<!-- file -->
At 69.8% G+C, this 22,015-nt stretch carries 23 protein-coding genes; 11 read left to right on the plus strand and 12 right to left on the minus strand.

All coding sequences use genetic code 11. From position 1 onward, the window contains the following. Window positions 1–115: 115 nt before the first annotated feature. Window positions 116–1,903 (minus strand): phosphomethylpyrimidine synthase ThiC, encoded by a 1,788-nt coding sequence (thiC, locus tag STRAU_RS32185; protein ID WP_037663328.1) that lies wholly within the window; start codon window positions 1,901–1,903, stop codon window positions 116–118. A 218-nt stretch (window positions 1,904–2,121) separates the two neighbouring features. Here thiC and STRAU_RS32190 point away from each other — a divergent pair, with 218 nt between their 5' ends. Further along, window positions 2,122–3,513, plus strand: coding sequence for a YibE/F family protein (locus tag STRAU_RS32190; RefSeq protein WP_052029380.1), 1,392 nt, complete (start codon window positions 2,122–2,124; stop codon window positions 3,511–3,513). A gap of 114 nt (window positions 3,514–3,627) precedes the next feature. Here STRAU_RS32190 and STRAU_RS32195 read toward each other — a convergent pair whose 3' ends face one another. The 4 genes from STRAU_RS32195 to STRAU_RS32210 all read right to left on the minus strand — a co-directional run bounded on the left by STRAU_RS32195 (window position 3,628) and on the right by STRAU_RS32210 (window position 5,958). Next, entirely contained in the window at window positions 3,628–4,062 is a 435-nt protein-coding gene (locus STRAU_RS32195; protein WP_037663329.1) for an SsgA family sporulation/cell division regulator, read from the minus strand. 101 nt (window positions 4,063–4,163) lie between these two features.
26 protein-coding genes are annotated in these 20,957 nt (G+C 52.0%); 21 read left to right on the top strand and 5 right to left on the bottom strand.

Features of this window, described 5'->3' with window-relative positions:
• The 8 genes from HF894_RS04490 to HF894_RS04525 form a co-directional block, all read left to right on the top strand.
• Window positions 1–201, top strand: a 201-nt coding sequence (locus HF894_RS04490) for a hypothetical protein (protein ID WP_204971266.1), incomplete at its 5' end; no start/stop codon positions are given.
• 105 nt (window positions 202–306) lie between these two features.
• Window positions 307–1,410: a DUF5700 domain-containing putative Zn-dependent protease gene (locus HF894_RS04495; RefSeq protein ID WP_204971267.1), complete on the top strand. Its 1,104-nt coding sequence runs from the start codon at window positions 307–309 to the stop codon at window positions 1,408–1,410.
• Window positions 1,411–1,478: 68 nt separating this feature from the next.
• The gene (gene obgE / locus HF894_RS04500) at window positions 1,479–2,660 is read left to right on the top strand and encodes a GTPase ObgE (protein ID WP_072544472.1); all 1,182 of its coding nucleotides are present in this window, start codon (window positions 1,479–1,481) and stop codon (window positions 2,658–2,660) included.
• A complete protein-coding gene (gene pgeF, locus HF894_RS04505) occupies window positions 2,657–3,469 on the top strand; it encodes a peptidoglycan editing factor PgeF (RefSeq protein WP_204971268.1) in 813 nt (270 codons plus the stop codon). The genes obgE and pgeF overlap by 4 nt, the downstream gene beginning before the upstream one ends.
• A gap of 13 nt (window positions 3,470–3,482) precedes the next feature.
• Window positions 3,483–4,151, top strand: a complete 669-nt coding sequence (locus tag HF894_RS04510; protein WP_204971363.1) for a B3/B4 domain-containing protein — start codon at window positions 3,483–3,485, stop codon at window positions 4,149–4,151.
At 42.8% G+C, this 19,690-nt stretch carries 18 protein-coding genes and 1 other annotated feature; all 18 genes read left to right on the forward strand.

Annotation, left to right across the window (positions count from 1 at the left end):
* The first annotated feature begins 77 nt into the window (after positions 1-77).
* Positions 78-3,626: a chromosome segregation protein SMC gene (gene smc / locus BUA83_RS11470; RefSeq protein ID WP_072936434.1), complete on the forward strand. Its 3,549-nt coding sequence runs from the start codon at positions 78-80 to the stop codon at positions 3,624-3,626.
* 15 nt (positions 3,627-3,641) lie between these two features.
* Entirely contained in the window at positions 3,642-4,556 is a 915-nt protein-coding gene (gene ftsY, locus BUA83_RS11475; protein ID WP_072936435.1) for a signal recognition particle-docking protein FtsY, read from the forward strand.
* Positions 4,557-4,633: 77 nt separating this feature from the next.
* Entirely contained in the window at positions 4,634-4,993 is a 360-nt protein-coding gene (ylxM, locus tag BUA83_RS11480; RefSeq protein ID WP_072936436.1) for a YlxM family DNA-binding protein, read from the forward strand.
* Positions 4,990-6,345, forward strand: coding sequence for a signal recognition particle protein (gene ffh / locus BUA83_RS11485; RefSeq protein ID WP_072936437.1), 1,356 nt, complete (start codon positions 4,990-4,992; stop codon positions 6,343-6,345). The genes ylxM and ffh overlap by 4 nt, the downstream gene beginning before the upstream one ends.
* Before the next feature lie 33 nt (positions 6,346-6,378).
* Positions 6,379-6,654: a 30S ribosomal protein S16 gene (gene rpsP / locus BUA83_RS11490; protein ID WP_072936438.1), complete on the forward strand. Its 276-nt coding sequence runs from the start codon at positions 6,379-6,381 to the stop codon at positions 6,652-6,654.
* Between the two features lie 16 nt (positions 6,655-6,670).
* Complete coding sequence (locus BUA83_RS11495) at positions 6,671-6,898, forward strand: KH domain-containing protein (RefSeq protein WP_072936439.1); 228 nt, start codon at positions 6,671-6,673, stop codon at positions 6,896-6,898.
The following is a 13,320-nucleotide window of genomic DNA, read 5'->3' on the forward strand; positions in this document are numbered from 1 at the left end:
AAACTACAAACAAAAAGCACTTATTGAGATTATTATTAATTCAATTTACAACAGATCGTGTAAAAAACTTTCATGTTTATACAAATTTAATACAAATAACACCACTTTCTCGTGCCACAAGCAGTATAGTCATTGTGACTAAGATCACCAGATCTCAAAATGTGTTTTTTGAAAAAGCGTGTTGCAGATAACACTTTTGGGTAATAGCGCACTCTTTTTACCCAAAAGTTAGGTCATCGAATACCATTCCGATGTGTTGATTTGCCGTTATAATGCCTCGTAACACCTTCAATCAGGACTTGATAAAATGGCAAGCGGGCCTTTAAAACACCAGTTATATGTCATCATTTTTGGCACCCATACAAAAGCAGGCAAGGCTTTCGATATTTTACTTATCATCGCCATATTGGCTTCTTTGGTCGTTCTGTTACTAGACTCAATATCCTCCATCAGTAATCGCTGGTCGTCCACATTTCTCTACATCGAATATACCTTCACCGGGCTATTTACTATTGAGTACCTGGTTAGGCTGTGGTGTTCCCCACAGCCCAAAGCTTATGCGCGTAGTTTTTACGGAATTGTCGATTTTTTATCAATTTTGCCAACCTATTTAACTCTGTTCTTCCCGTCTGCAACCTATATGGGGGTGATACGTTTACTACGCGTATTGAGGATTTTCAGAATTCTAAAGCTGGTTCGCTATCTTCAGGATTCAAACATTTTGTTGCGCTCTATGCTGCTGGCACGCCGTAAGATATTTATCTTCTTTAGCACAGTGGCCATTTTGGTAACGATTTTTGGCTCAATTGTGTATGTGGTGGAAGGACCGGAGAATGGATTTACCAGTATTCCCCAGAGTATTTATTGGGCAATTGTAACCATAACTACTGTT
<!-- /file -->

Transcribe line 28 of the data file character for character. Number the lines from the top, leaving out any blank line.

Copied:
AAACTACAAACAAAAAGCACTTATTGAGATTATTATTAATTCAATTTACAACAGATCGTGTAAAAAACTTTCATGTTTATACAAATTTAATACAAATAACACCACTTTCTCGTGCCACAAGCAGTATAGTCATTGTGACTAAGATCACCAGATCTCAAAATGTGTTTTTTGAAAAAGCGTGTTGCAGATAACACTTTTGGGTAATAGCGCACTCTTTTTACCCAAAAGTTAGGTCATCGAATACCATTCCGATGTGTTGATTTGCCGTTATAATGCCTCGTAACACCTTCAATCAGGACTTGATAAAATGGCAAGCGGGCCTTTAAAACACCAGTTATATGTCATCATTTTTGGCACCCATACAAAAGCAGGCAAGGCTTTCGATATTTTACTTATCATCGCCATATTGGCTTCTTTGGTCGTTCTGTTACTAGACTCAATATCCTCCATCAGTAATCGCTGGTCGTCCACATTTCTCTACATCGAATATACCTTCACCGGGCTATTTACTATTGAGTACCTGGTTAGGCTGTGGTGTTCCCCACAGCCCAAAGCTTATGCGCGTAGTTTTTACGGAATTGTCGATTTTTTATCAATTTTGCCAACCTATTTAACTCTGTTCTTCCCGTCTGCAACCTATATGGGGGTGATACGTTTACTACGCGTATTGAGGATTTTCAGAATTCTAAAGCTGGTTCGCTATCTTCAGGATTCAAACATTTTGTTGCGCTCTATGCTGCTGGCACGCCGTAAGATATTTATCTTCTTTAGCACAGTGGCCATTTTGGTAACGATTTTTGGCTCAATTGTGTATGTGGTGGAAGGACCGGAGAATGGATTTACCAGTATTCCCCAGAGTATTTATTGGGCAATTGTAACCATAACTACTGTT